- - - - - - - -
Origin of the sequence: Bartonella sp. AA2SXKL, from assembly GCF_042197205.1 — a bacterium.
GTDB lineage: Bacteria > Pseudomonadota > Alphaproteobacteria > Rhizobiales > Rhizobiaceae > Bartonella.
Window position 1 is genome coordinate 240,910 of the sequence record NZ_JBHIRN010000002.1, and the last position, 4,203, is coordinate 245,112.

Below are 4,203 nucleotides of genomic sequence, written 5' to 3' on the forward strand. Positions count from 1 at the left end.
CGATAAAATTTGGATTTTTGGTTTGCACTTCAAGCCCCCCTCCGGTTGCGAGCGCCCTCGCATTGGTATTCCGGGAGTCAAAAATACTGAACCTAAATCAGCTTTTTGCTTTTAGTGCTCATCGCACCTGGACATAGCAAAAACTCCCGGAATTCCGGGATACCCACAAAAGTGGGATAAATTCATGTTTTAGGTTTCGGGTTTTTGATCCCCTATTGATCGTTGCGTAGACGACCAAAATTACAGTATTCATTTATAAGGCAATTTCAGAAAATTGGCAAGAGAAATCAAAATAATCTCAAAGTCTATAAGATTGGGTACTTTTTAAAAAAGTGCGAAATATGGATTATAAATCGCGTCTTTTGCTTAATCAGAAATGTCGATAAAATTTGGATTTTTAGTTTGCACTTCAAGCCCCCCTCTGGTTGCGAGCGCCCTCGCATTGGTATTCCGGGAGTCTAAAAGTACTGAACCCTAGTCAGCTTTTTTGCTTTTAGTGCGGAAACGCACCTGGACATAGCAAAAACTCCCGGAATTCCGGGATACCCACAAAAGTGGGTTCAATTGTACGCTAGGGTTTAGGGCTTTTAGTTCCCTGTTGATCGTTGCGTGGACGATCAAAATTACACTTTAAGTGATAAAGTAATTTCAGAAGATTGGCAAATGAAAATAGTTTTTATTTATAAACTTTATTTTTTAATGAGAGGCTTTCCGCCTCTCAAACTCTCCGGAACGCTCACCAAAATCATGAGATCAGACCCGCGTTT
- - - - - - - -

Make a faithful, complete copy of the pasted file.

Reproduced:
Origin of the sequence: Bartonella sp. AA2SXKL, from assembly GCF_042197205.1 — a bacterium.
GTDB lineage: Bacteria > Pseudomonadota > Alphaproteobacteria > Rhizobiales > Rhizobiaceae > Bartonella.
Window position 1 is genome coordinate 240,910 of the sequence record NZ_JBHIRN010000002.1, and the last position, 4,203, is coordinate 245,112.

Below are 4,203 nucleotides of genomic sequence, written 5' to 3' on the forward strand. Positions count from 1 at the left end.
CGATAAAATTTGGATTTTTGGTTTGCACTTCAAGCCCCCCTCCGGTTGCGAGCGCCCTCGCATTGGTATTCCGGGAGTCAAAAATACTGAACCTAAATCAGCTTTTTGCTTTTAGTGCTCATCGCACCTGGACATAGCAAAAACTCCCGGAATTCCGGGATACCCACAAAAGTGGGATAAATTCATGTTTTAGGTTTCGGGTTTTTGATCCCCTATTGATCGTTGCGTAGACGACCAAAATTACAGTATTCATTTATAAGGCAATTTCAGAAAATTGGCAAGAGAAATCAAAATAATCTCAAAGTCTATAAGATTGGGTACTTTTTAAAAAAGTGCGAAATATGGATTATAAATCGCGTCTTTTGCTTAATCAGAAATGTCGATAAAATTTGGATTTTTAGTTTGCACTTCAAGCCCCCCTCTGGTTGCGAGCGCCCTCGCATTGGTATTCCGGGAGTCTAAAAGTACTGAACCCTAGTCAGCTTTTTTGCTTTTAGTGCGGAAACGCACCTGGACATAGCAAAAACTCCCGGAATTCCGGGATACCCACAAAAGTGGGTTCAATTGTACGCTAGGGTTTAGGGCTTTTAGTTCCCTGTTGATCGTTGCGTGGACGATCAAAATTACACTTTAAGTGATAAAGTAATTTCAGAAGATTGGCAAATGAAAATAGTTTTTATTTATAAACTTTATTTTTTAATGAGAGGCTTTCCGCCTCTCAAACTCTCCGGAACGCTCACCAAAATCATGAGATCAGACCCGCGTTT